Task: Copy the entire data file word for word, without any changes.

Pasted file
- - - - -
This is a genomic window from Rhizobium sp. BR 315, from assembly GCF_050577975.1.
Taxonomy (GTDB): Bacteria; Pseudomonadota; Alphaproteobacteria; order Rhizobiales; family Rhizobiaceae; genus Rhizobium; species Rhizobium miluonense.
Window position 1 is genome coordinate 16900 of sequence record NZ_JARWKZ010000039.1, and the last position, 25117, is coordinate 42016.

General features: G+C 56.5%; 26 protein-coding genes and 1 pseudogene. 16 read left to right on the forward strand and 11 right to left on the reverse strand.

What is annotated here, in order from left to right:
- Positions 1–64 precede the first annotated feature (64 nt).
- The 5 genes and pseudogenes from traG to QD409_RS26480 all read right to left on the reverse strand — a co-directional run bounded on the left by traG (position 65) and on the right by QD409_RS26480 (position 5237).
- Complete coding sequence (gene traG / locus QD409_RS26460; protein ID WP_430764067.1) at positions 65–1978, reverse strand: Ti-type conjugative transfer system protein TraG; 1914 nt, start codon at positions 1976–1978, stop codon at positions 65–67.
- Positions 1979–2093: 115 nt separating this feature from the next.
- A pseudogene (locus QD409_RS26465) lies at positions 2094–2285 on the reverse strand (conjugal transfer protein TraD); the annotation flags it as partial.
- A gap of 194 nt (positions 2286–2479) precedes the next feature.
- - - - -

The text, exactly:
This is a genomic window from Rhizobium sp. BR 315, from assembly GCF_050577975.1.
Taxonomy (GTDB): Bacteria; Pseudomonadota; Alphaproteobacteria; order Rhizobiales; family Rhizobiaceae; genus Rhizobium; species Rhizobium miluonense.
Window position 1 is genome coordinate 16900 of sequence record NZ_JARWKZ010000039.1, and the last position, 25117, is coordinate 42016.

General features: G+C 56.5%; 26 protein-coding genes and 1 pseudogene. 16 read left to right on the forward strand and 11 right to left on the reverse strand.

What is annotated here, in order from left to right:
- Positions 1–64 precede the first annotated feature (64 nt).
- The 5 genes and pseudogenes from traG to QD409_RS26480 all read right to left on the reverse strand — a co-directional run bounded on the left by traG (position 65) and on the right by QD409_RS26480 (position 5237).
- Complete coding sequence (gene traG / locus QD409_RS26460; protein ID WP_430764067.1) at positions 65–1978, reverse strand: Ti-type conjugative transfer system protein TraG; 1914 nt, start codon at positions 1976–1978, stop codon at positions 65–67.
- Positions 1979–2093: 115 nt separating this feature from the next.
- A pseudogene (locus QD409_RS26465) lies at positions 2094–2285 on the reverse strand (conjugal transfer protein TraD); the annotation flags it as partial.
- A gap of 194 nt (positions 2286–2479) precedes the next feature.